Postville Herald from Postville, Iowa on May 8, 1946 · Page 1
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Postville Herald from Postville, Iowa · Page 1

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Wednesday, May 8, 1946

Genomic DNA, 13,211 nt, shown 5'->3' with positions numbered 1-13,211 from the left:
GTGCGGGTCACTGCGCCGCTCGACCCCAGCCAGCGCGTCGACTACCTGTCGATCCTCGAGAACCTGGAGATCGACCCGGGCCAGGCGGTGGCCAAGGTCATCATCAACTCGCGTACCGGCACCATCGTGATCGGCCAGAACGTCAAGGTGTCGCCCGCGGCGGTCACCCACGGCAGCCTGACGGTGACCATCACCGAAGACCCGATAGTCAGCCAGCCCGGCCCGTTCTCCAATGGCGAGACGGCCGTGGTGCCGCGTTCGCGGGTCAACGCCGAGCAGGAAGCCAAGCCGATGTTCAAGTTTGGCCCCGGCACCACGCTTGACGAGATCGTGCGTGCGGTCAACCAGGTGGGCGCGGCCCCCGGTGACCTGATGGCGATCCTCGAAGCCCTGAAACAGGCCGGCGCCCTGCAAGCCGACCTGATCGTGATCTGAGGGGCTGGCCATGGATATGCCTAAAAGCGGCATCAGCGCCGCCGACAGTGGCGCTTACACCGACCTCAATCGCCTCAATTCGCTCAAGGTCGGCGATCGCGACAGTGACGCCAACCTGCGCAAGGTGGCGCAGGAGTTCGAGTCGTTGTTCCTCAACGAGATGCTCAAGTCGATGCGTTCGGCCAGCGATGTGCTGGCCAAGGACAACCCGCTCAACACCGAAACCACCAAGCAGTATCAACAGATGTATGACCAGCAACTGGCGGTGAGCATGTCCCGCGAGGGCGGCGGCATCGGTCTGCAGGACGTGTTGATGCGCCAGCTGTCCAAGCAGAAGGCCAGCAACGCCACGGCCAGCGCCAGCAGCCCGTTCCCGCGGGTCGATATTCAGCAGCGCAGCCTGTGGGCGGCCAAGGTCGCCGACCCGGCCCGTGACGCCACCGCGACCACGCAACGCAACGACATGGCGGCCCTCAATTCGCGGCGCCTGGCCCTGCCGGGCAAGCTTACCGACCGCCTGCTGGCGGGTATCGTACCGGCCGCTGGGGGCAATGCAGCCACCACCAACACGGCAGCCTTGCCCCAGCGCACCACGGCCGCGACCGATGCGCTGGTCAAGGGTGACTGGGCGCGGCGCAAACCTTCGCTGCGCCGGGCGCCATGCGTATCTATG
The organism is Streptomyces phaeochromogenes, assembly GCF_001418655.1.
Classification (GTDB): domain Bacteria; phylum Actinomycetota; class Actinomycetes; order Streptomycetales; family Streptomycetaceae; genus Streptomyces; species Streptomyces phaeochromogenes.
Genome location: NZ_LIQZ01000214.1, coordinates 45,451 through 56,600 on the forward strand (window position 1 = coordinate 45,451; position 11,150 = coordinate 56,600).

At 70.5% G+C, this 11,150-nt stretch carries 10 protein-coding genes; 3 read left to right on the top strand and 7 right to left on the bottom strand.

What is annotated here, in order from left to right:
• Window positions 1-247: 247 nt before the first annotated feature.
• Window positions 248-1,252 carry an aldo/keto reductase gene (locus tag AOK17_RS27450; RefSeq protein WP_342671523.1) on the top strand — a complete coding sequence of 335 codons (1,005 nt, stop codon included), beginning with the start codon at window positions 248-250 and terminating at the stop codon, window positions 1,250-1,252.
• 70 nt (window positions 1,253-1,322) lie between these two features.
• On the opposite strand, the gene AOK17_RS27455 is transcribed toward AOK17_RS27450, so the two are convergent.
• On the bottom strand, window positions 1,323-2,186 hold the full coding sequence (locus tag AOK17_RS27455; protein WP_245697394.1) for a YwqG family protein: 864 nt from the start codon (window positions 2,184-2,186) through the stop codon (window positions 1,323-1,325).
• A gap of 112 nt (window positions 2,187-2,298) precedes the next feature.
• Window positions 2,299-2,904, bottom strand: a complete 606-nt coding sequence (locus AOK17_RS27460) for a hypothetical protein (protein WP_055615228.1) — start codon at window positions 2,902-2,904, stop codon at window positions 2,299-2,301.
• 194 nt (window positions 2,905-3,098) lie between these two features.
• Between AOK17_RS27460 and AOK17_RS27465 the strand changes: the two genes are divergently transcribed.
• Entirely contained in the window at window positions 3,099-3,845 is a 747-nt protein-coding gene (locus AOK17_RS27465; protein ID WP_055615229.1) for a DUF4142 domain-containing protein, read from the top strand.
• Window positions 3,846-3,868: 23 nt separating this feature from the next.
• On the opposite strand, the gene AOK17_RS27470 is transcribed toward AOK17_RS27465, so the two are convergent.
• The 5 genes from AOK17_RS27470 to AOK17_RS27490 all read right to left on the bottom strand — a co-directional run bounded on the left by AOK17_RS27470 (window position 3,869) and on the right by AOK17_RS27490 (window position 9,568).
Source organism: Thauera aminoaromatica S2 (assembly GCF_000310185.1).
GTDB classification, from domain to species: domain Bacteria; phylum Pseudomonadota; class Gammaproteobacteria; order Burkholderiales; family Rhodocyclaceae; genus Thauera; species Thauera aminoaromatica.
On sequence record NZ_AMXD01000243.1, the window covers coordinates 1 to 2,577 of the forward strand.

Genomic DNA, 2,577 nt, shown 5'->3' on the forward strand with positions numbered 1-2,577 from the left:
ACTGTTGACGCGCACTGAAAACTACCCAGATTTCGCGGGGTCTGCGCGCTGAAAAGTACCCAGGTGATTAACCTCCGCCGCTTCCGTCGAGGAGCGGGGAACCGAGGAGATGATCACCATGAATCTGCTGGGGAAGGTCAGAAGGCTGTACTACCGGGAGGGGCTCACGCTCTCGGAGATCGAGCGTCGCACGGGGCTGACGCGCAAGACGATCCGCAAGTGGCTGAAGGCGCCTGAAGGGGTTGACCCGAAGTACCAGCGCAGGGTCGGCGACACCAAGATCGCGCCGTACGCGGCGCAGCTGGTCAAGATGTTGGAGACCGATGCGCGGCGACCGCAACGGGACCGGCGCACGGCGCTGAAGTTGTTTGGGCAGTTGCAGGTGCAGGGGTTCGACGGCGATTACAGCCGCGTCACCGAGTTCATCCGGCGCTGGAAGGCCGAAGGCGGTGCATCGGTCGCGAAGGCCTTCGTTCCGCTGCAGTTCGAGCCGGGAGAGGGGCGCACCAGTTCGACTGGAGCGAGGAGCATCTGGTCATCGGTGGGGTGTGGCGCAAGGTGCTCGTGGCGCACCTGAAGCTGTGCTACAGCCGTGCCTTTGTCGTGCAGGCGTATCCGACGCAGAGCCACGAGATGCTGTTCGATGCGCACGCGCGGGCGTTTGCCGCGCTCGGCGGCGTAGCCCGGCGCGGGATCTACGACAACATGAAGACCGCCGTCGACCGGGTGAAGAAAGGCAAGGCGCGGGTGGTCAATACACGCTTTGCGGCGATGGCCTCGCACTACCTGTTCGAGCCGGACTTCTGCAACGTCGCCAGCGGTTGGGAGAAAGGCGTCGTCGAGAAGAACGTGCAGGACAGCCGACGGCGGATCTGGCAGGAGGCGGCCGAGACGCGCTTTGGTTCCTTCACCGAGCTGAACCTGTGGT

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POSTVILLE HERALD A LIVE NEWSPAPER IN A LIVE TOWN. Fifty-Fourth Year. POSTVILLE, IOWA, WEDNESDAY, MAY 8, 1946. \ Number 27. Commencement Plans Completed For Fifty Seniors Dr. Nollen of Grinncll To Deliver the Address; Set Other School Events Fifty seniors of Postville high school will write "finis" to their school days here next Wednesday evening, May 15, when they will be awarded diplomas for having completed the prescribed courses of study offered here. School closing activities include the baccalaureate service Sunday evening at eight o'clock in the Community Presbyterian church, the class night program at the school auditorium Monday evening at eight o'clock, the commencement next Wednesday evening, and the school picnic on the last day of school, Friday, May 17, in the city park. Dr. Nollen to Speak. The commencement address will be given by Dr. John Scholte Nollen, Hannah Ward Funeral | ,1s Held Here Saturday 'teuneral services were held in the Sehutte funeral home on Saturday afternoon nt 2:30 o'clock for the late Hannah S. Ward, 81, whose remains were shipped here last Friday from Los Angeles, Calif. She passed away April 2B at a hospital in Tnft, Calif. | The Rev. Eldon L. Scamans officiated at the service and interment was in Postville cemetery. Mrs. Ward was born In Grand Meadow township, near Postville, September 10, 1801, the daughter of Henry and Margaret Louisa Ahvard, natives of Pennsylvania and Ohio. She was married to John W. Ward on October 30, 1884, and to this union were born four children, Mrs. Florence Wheatley of Ventucopa. Calif., Mrs. Ethel Sanders of Postville. Mrs. Ora Marston of Los Angeles, Calif., and Robert E. Ward, who gave his life in the service of his country during World War I. Her husband passed away June 30. 1913. For the past 30 years Mrs. Ward has lived in or near Los Angeles, Calif. Besides her three daughters, she is survived by three grandchildren and two great-grandchildren. Coming for the funeral were Mrs. Jessie Sanders and Mrs. John Reineke of Hinsdale. 111.. Wilmer Stowe and Miss Allene Stowe of Ft. Dodge. Mrs. Robert Courson of Bclmond and Jack Sanders of Iowa City. Mother D Sawvelle Sells Palm To the T. Overeens Commercial Club to Hold Final Meeting of Year The last meeting of the year of the Postville Commercial club will be held Thursday night, May 9. in Masonic hall. Several veterans will be the speakers for the evening. A dinner will be served at (i.30 o'ertjek. A business meeting and smoker will conclude the evening's program. JOHN S. NOLLEN <* president emeritus of Grinnell College, a speaker of note throughout the country. His • topic will be "Happiness." The program at commencement is as follows: "Wedding Day at Troldhaugen," piano solo, by Jean Douglass; processional by Miss Constance Smeby; invocation by the Rev. F. R. Ludwig, pastor of St. Paul's Lutheran church; "On the Rond to Mandalay." vocal solo, by Arthur Schultz; Dr. Nollen's address; "Sing We and Chant It" and "Dancing and Springing," by madrigal group; presentation of diplomas by L. W. Casten, president of the board of education; "Connnis-tu le pays?" iMignon) a vocal solo, by Gretchen Zieman; benediction by . the Rev. Francis J. Vallaster, pastor of St. Bridget's Catholic church; recessional by Miss Smeby. Junior-Senior Prom. "Fairyland of Erin" is the theme of the annual junior-senior prom to be held at the school auditorium Saturday evening of this week. Decorations promise to send the ntmosphere to a new high in "dreaminess" according to the juniors who are sponsoring the event. A band has been engaged to play for this event, The public is invited to attend from 8 to 9 o'clock,-for which an admission of 15 cents will be charged. Baccalaureate Service. The baccalaureate service will bo held at the Community Presbyterian church Sunday night, with the Rev. Eldon L. Senmans- delivering the sermon on the subject, "The Spiritual Aspects of a Liberal Education," taken from the Scriptural text according to II Timothy' 1:7, "For God hath not given us the spirit of Fear, but of power and love nnd of a sound mind." Other program numbers will be, prelude by Miss Memo Aitchlson; senior processional; invocation; "Now Thank We All Our God," a vocal number by girls' sextet; Scripture reading, John 3:1-18; prayer with choral response; two vocal numbers by girls' Klee club, "Take Thou My Hand" and "Jehovah, I Would Sing Thy Praise"; sermon by Rev. Seamans; hymn, "Strong Son of God;" benediction; senior recessional; postlude. Class Night Exercises. The theme of the Class Night exercises to be hold in the school auditorium Monday evening at eight o'clock will be a carnival. The usual riot of fun found almost carnivals will not be lacking here, for the seniors will have their class will, prophecy, history songs, and, of course, appropriate gifts tot the Individual members of the class, On this night the awards will also be made to senior honor students, at tendance, citizenship, history honors and the naming of the two boys who w iU go to Boys' State this summer, School Picnic Tho annuul. school picnic will be held Friday, May 17, in the Postville Hugh Shepherd Tells Of Boyhood Days Spent In Postville I wish to write you my recollections I of my boyhood days in Postville. j When we landed in Postville July 1, 1868, we first stayed at the Old Van- Hoosier hotel. While eating breakfast one morning, boylike f dropped my saucer and it broke into bits. It cost my father 50 cents, which was a pretty high price, but it had to be paid. People traveling in those days were imposed upon. Later we lived with the McWilliams family until we got a small house built on our place northwest of town. I attended the Woodland school. Before coming to this country I had attended school in my native Scotland. (By tho way, I am reading the May issue of National Geographic which carries the best article on Scotland I ever read.) The American Boy. My brothers and sisters called mo the American Boy because I was the only one who would go to town to get the family's groceries from the store of E. J. Stevenson. Wilbur Dresser was the clerk there at the time. After going to tho country school for a time, my father came to town and followed his calling as a doctor, and then I enrolled in the Postville school. A one-armed man, whose name 1 do not recall, was our teacher, and Mary Mathews was his assistant. I wos then about 15 years old. Learns Harness Trade. I wanted to become a railroad man but my father put his veto on that. Tho Schmitz brothers had a harness shop and I went to work for them for a while. Then Henry Meyer's father built the building where tho Brueck ner drug store now is and I went to work for Henry there in his harness shop for six years. After this I went out west and stayed three years. Returning here, I went to work for Henry Meyer again and stayed on with him until he sold his business to the Kluss brothers, August and Will. I worked for these men until I started a shop of my own which I ran for four years. Next a Carpenter, We returned to the west when my wife's mother became ill and we remained there for three years more, and that ended my career os a harness- maker. In the meantime I had worked at the carpenter trade and I built tho house where Street Commissioner Otto Appel and family now live. It might be of interest to you people to learn (Continued on page eight) \ A deal was consummated here last week' whereby Mr. and Mrs. Truman Overeen will become owners on June 1 of The Palm, popular Postville confectionery nnd lunch room, it was announced Mondgvby John F. Saw­ velle, present ownerT^ Mr. Sawvelle has been owner and operator of the business since April, 1920, and expects to enter another line of business, announcement of which will be made in due time. The Palm had its origin about 35 years ago when Mr. and Mrs. Lowell H. Moody started The Fountain here. They sold their business to Pettil Bros., who changed the name to The Palm and moved it from the store now occupied by Miss Neilly to its present location. Later Charles Edmonds of Cresco bought the business and conducted it a short time and then sold out to Mr. Sawvelle who has been the owner since. Mr. Sawvelle has enlarged the scope of the business from a mere fountain service to include a number of other lines and a short order lunch service. He also has had tho Jefferson Transportation Co., bus depot since that line has operated through here. The new owners need no introduction to our readers. They have been residents of Postville for 12 years, Mr. Overeen being in charge of the Falb Motor & Implement Co service and parts department. Albert Gunderson, 62, Passes Away Sunday _AJbert Gunderson, a lifelong resident of Clermont township, passed away Sunday afternoon at three o'clock in Postville hospital where he had been a patient for a weekTl Mr. Gunderson had been makings hlsnome in Postville with his sister, Mrs. Clara Helgerson, and in Oelwein with another sister, Mrs. O. R. Larson. Funeral services are being held this afternoon at the Schutte funeral home at 1:30 and at East Clermont church at 2:00. Interment will be in the ceme tery near the church. A son of Mr. and Mrs. Gunder Gunderson, he was born in Clermont township in March, 1884, following farming until a short time ago when he retired. His parents and four brothers, Hans, Edwin, John and Andrew, preceded him in death. He is survived by five sisters, Mrs. Bertha Frisbie of Elgin; Annie Gunderson and Josie, Mrs. O. R. Larson of Oelwein; Louise, Mrs. N. E. Glesne, of Elkader, and Mrs. Clara Helgerson of Postville. Funeral Was Held Friday For Mrs. Harry Turner Funeral services were held in the ommunity Presbyterian church Friday afternoon for Mrs. Harry N. Turner, 68, who had passed away last Wednesday morning at Postville hospital following a brief illness.)' The Rev. Eldon L. Seamans ofUcIafed and interment -was In Wagner cemetery. Mae Mill, daughter of John R. Mill and Sarah Gilbert Mill, was born on April 19, 1878, in New York State. After the death of her mother, she moved with her father to Schaller, Iowa, when she was four years old. On December 17, 1902, she was united in marriage with Harry N. Turner and moved to Clayton county, first to the Luana community and in 1923 to Grand Meadow township, south of Postville, which had since been her home. Mrs. Turner was a member of the Presbyterian church. She is survived by her husband and six children, Joyce (Mrs. Kenneth J. Kerr), Harold, Ruth, Lois, (Mrs. Ewald Brandt), Dale and Boyd; also 14 grandchildren, all living in the Post ville community. Relatives here from a distance to attend the services included E. L. Turner and Mr. and Mrs. Eli Temon- son of Grand Meadow, Minn., Mrs Alfred Nichols and Linnie of Waterloo; Mrs. Lloyd Johnson of Cedar Falls, Mr. and Mrs. H. F. Meinken of Aurora, and Ed. Wirkler and Janet of Monona. Player Collision Stops Ball Game In Fourth Inning Postville to Play Monona In First Home Game; Offer Booster Tickets 100 ATTEND FORMAL OPENING OF TRI-CITY GOLF CLUB More than 100 persqns attended the formal, opening . of the Tri-City Golf club near Hardin Sunday ( A potluck supper was served in the clubhouse at :30 p. in. R. C. Huebner of Postville won the golf balls and nylon hose which were offered as prizes. \ Dr. Archibald McKinley Passes Away in Chicago Former Servicemen Given Discharges By Army and Navy Legionnaires to Attend District Meeting Tuesday Members of the Arthur F. Brandt Post of the American Legion will attend the fourth district Legion meeting at Charles City Tuesday, May 14. The meeting will open at 10 a. m. with representatives from the veterans administration helping veterans with their problems. A dutch lunch will be served at noon and at 1:30 p. m. several speakers will discuss current Legion affairs. A district meeting will be held in the high school auditorium at 7:30 p. m., which will be followed by a stag party at the Legion hall at 8:30 p. m. Members of the local Post, who wish to attend the district meeting, are asked to register with Norris Blegen, commander, before Tuesday. Those who wish to go in the morning will leave from Memorial hall at 8:30 o'clock.. No time has been set for those who want to go for the evening. Mrs. Bert Waters received word Monday that her cousin, Dr. Archibald McKinley, dentist, had passed away at his home in Chicago Sunday. Funeral services were held Tuesday in Chicago. Dr. McKinley was a son of Mr. and Mrs. James McKinley, pioneer Grand Meadow township farmers who lived on the place now owned by Mr. and Mrs. Sydney Larson. The family left here and moved to Iowa City about 52 years ago. He was a brother of Judge Michael L. McKinley, chief justice of the Superior Court of Illinois, Cook county, who survives together with his sister, Marie, his wife and one daughter. All boys interested in forming a kittenball team in Postville, are requested to meet Wednesday evening, May 15, by 7:30 o'clock at the baseball diamond on Smith Athletic Field. park, across from the hotel, The entire community is Invited. Everyone bring sandwiches, dishes and silver, Families of four or less are asked to bring one covered dish. Families of five or over are to bring two covered dishes, Ice cream and lemonade will be served In the park. ,Serving will begin promptly at noon, Food For Famine Drive'Starts Monday The "Food For Famine" drive in Postville will be started next Monday, according to , Mrs. Leonard W, Casten, local chairman. Boxes will be placed in every grocery store In town wherein the public may deposit canned goods and all stores will have jars in which cash may be placed. All collections will go to head quarters for dispatch to the stricken countries who are so dlrely in need of foodstuffs to tide them over until their crops are harvested next fall. . Your generous response is sought to make this drive a successful one hereJ JfEG'S BACK—SPRING'S HERB^ jfjiistln "Peg" Bellows arrived here orr*6unday morning from Gatesville, Texas, where he had spent the winter months. After a short visit here, he expects to go to North Dakota to, visit his brothers and their families and w,lll return to Texas in the fa' License Business is Good Says County Recorder With the approach of the fishing season and the expiration of last year's licenses, Miss Lillian Meierkord, County Recorder, reports a heavy rush of business at her office in the court house and at the depositories in the county. During the month of April receipts from the sale of licenses amounted to $1,582.50. Of this amount $317 came from the sale of 317 resident fishing licenses; $996 from 664 resident combination fishing and hunting licenses at $1.50 each; $7.00 for resident hunting licenses; $1.50 for one 6-day non-resi dent fishing license, and $261 for 87 non-resident season licenses. 15 Housing Units Ordered for Veterans The Postville town council at its regular meeting Friday night author ized the mayor, M. C, Deerlng, to file application with the federal public housing authority in Chicago for 15 family dwelling \jnlts for veterans and their families, The application was filled out and mailed this week, Joseph B, Steele, town clerk, announced Tuesday. A tentative site for the housing pro ject has been selected in east Post' vllle by a committee, The federal public housing authority will bring the units to Postville and erect them without cost to the' town, 'These units will be temporary hous ]\lng units and will be rented to local veterans at low. rates. / Three organizations, the Postville town council, the Postville Commer clal club and the Arthur F. Brandt Post of the American' Legion, are the sponsors. for the veterans' ' housing project, LaMont F. Gericke, Yeoman Third Ciais, U. S. Navy, is home after having served for 33 months, 22 of which in Bermuda. After leaving the "onion empire," LaMont was sent to the Navy separation center in Minneapolis where he was discharged last Thurs- dayTl Throughout his service he has been^sports writer for the base newspapers and expects to enroll in the journalism school at the State University of Iowa in Iowa City next fall. He finished his freshman year at the University of Dubuque before enlisting. LaMont is the son of Mr. and Mrs. Eldo Gericke of this city. Speaking of LaMont's discharge, the Penguinews, base newspaper on which he worked, has the following to say: Seldom has a base newspaper had the benefit and efficient service of such an able and willing sportsman. An avid sports fan, Doc was well equipped for his job and because of him, you've read a full page of sporting news each week for the past four months .... With him goes the hearty thanks and profound appreciation of a grateful staff and his host of friends." Harry O. Olson Out. Sgt,:.Harry O. Olson is home with a discharge after 37 months in the army. He is now at the home of his parents, Mr. and Mrs. Ole E. Olson, in Grand Meadow township, but expectsto enroll for a pre-law course this faTtTl Before entering the service, -he was a junior at Iowa State Teachers College at Cedar Falls. Harry was with the Signal Intelligence Service and spent 16 months in India. Unlike many other local boys, he had an acquaintance in the same outfit with him, Ben Dale Pederson of Luana, who was dls charged at the same time. Harry wears the good conduct, American Theater, Asiatic-Pacific and Victory ribbons. Roy Olesen is Home. /The opening Scenic league baseball game between Lansing and Postville at Lansing Sunday afternoon was stopped in the fourth inning and declared "no contest" by the umpire after two Postville players collided in an attempt to catch a fly ball and were severely injured. ' ^James Looney, son of Mr. and Mrs. Ed Looney, who live southeast of Postville, and Leland Walby, son of Mr. and Mrs. Alwin Walby, who live near Frankville, were knocked unconscious when they collided in an attempt to catch the ball. ) The injured players were brought to the Postville Community hospital by Ray, Ken and Ambrose Looney, three brothers of James. ,\ .Released Monday. "'Young Walby regained consciousness early Sunday evening, but Looney remained unconscious until Monday morning. Walby received a bad cut on one car and Looney received a broken nose and several of his teeth were loosened. Both were released from the hospital Monday. To Finish Game. The game will be resumed on a later date at a celebration in Lansing, at the same place it was halted. When the game was called, Lansing was leading 4 to 1 with two men on base, one on second and one on third, with one out, in the fourth inning. Glenn J. Jarmes, manager of the Postville team, said Monday that he has a scrappy, smart bunch of ball players and he expects them to give any team in the league a battle. He does, however, think he will work in some young players. The younger boys are faster, more alert and are eager to play and he believes that he can use some of them to advantage during the long season. Fifteen suits have been ordered for the team and should be here the first week in June, Mr. Jarmes said. Manager Jarmes has arranged to have one of the school buses for transportation of the tram when it plays away from home. There will be room for a number of local fans to accompany the team on these trips, he said. The bus will leave from The Palm at noon on Sundays when the team plays on the road. Booster Season Tickets. Season tickets are now on sale at $3 each for 10 games and can be purchased from any of the team members or from the manager, Mr. Jarmes, at Jarmes food store. Get yours today ! The first home game will be played here Sunday afternoon at 2:30 o'clock at Smith athletic field with Postville meeting the strong Monona nine. There shoulfl be a large crowd of local fans at this game to boost the home team in its start in the Scenic league. Results of other opening games are: Garnavillo walloped Waukon, 20 to 3, and Prairie du Chien downed Harpers Ferry, 20 to 12. Monona blanked Castalia, 12 to 0, with Frank Tehel having a no-hit game to his credit until the final inning. Farmersburg beat Elkader, 8 to 5. Next Sunday's games are, Garnavillo at Elkader, Farmersburg at Castalia, Harpers Ferry at Waukon, Lansing at Prairie du Chien, and Monona at Postville. " hreej A [iJU..(jg) Boy Olesen, who was dls charged last month after serving with the navy in the southwest Pacific, arrived here yesterdayT) He has been visiting relative8-''nr"Califarnia since his discharge. Lieutenant Olesen, who is on terminal leave, is living at the home of Mr. and Mrs. Leonard Hammel. He will resume his position of assistant cashier of the Postville State Bank which he held before enlisting in the navy three years ago. Calvin Snltker Out of Navy, yCalvln D. Snltker, MM 3 /C, son of MlrT*and Mrs. Dan Snltker of R. 2, Postville, was discharged l5y the navy last Friday at the personnel separation center at Great Lakes, Illja bulletin received at this offlClTslates. Huebner Gets Promotion. Mr. and Mrs. Henry T, Huebner hove a letter fronv their son, Petty Officer Eugene Huebner, written at Shanghai, China, April 26, in which he says he is, now a radio teletype operator. LUTHERAN CHURCH PEOPLE ATTENDING SYNOD MEETING ;.Mr. and Mrs. W. L. Meyer, Rev. and Mrs. F. R. Ludwig, Mrs. Bertha Schroeder and Mrs. Emma Thoma went to Muscatine Monday where the annual convention of the Iowa Synod of the United .Lutheran church is being held this week.^Mr. Meyer is the delegate from *S »tr "Paul's Lutheran church of this city, while the ladies are delegates to the Women's Missionary convention which is also in session there. Local Weather Station Discontinued Perhaps you've been wondering why the Herald hasn't been carrying the record of temperatures and rainfall the past several weeks as has been the custom for several years. Albert Bertelson informs us that his weather observatory has been dismantled by the state weather bureau and parpher- nalia shipped to Des Moines. The only reason given for the discontinuance of the loaol station was that its location was not suitable.